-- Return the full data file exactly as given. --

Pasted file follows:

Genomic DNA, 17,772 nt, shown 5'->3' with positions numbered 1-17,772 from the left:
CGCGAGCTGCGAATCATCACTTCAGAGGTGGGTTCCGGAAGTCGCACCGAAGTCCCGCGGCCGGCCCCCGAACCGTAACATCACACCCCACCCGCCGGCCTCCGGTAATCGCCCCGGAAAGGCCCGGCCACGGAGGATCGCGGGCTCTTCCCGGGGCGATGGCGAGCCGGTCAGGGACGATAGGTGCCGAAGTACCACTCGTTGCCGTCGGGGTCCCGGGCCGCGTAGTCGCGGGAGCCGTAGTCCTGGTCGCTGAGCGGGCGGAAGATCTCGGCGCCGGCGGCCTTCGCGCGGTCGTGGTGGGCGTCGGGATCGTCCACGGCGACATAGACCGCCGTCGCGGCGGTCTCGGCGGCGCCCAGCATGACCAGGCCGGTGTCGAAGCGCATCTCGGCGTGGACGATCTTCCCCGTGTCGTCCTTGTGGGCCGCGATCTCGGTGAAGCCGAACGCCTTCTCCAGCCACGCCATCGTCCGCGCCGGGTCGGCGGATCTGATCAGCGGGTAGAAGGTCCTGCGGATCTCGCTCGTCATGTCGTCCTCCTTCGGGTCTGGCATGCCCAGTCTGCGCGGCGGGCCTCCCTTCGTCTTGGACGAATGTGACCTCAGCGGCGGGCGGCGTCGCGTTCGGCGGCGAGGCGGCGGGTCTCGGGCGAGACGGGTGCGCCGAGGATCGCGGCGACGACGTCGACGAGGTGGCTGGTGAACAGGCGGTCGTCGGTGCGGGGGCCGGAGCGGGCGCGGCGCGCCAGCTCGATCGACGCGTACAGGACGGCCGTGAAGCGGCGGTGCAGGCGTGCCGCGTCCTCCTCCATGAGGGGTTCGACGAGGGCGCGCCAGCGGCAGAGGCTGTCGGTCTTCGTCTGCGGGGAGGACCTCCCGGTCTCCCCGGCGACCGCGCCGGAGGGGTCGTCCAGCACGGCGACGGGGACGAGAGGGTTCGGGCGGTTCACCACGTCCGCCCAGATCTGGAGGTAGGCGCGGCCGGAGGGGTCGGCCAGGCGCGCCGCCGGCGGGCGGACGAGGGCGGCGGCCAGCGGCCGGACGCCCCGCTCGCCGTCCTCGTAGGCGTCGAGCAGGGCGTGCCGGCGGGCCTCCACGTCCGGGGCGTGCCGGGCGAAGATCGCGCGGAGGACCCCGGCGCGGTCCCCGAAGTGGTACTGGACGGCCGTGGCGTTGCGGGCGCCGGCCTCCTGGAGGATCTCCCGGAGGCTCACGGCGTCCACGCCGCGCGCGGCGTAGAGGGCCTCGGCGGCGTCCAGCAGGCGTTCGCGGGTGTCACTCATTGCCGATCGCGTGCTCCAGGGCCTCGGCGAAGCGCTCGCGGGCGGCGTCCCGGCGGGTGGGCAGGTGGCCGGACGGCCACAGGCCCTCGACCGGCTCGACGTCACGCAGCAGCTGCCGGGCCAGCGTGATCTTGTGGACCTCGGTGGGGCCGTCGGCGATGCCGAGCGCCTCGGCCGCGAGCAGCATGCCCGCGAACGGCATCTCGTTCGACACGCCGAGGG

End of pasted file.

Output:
Genomic DNA, 17,772 nt, shown 5'->3' with positions numbered 1-17,772 from the left:
CGCGAGCTGCGAATCATCACTTCAGAGGTGGGTTCCGGAAGTCGCACCGAAGTCCCGCGGCCGGCCCCCGAACCGTAACATCACACCCCACCCGCCGGCCTCCGGTAATCGCCCCGGAAAGGCCCGGCCACGGAGGATCGCGGGCTCTTCCCGGGGCGATGGCGAGCCGGTCAGGGACGATAGGTGCCGAAGTACCACTCGTTGCCGTCGGGGTCCCGGGCCGCGTAGTCGCGGGAGCCGTAGTCCTGGTCGCTGAGCGGGCGGAAGATCTCGGCGCCGGCGGCCTTCGCGCGGTCGTGGTGGGCGTCGGGATCGTCCACGGCGACATAGACCGCCGTCGCGGCGGTCTCGGCGGCGCCCAGCATGACCAGGCCGGTGTCGAAGCGCATCTCGGCGTGGACGATCTTCCCCGTGTCGTCCTTGTGGGCCGCGATCTCGGTGAAGCCGAACGCCTTCTCCAGCCACGCCATCGTCCGCGCCGGGTCGGCGGATCTGATCAGCGGGTAGAAGGTCCTGCGGATCTCGCTCGTCATGTCGTCCTCCTTCGGGTCTGGCATGCCCAGTCTGCGCGGCGGGCCTCCCTTCGTCTTGGACGAATGTGACCTCAGCGGCGGGCGGCGTCGCGTTCGGCGGCGAGGCGGCGGGTCTCGGGCGAGACGGGTGCGCCGAGGATCGCGGCGACGACGTCGACGAGGTGGCTGGTGAACAGGCGGTCGTCGGTGCGGGGGCCGGAGCGGGCGCGGCGCGCCAGCTCGATCGACGCGTACAGGACGGCCGTGAAGCGGCGGTGCAGGCGTGCCGCGTCCTCCTCCATGAGGGGTTCGACGAGGGCGCGCCAGCGGCAGAGGCTGTCGGTCTTCGTCTGCGGGGAGGACCTCCCGGTCTCCCCGGCGACCGCGCCGGAGGGGTCGTCCAGCACGGCGACGGGGACGAGAGGGTTCGGGCGGTTCACCACGTCCGCCCAGATCTGGAGGTAGGCGCGGCCGGAGGGGTCGGCCAGGCGCGCCGCCGGCGGGCGGACGAGGGCGGCGGCCAGCGGCCGGACGCCCCGCTCGCCGTCCTCGTAGGCGTCGAGCAGGGCGTGCCGGCGGGCCTCCACGTCCGGGGCGTGCCGGGCGAAGATCGCGCGGAGGACCCCGGCGCGGTCCCCGAAGTGGTACTGGACGGCCGTGGCGTTGCGGGCGCCGGCCTCCTGGAGGATCTCCCGGAGGCTCACGGCGTCCACGCCGCGCGCGGCGTAGAGGGCCTCGGCGGCGTCCAGCAGGCGTTCGCGGGTGTCACTCATTGCCGATCGCGTGCTCCAGGGCCTCGGCGAAGCGCTCGCGGGCGGCGTCCCGGCGGGTGGGCAGGTGGCCGGACGGCCACAGGCCCTCGACCGGCTCGACGTCACGCAGCAGCTGCCGGGCCAGCGTGATCTTGTGGACCTCGGTGGGGCCGTCGGCGATGCCGAGCGCCTCGGCCGCGAGCAGCATGCCCGCGAACGGCATCTCGTTCGACACGCCGAGGG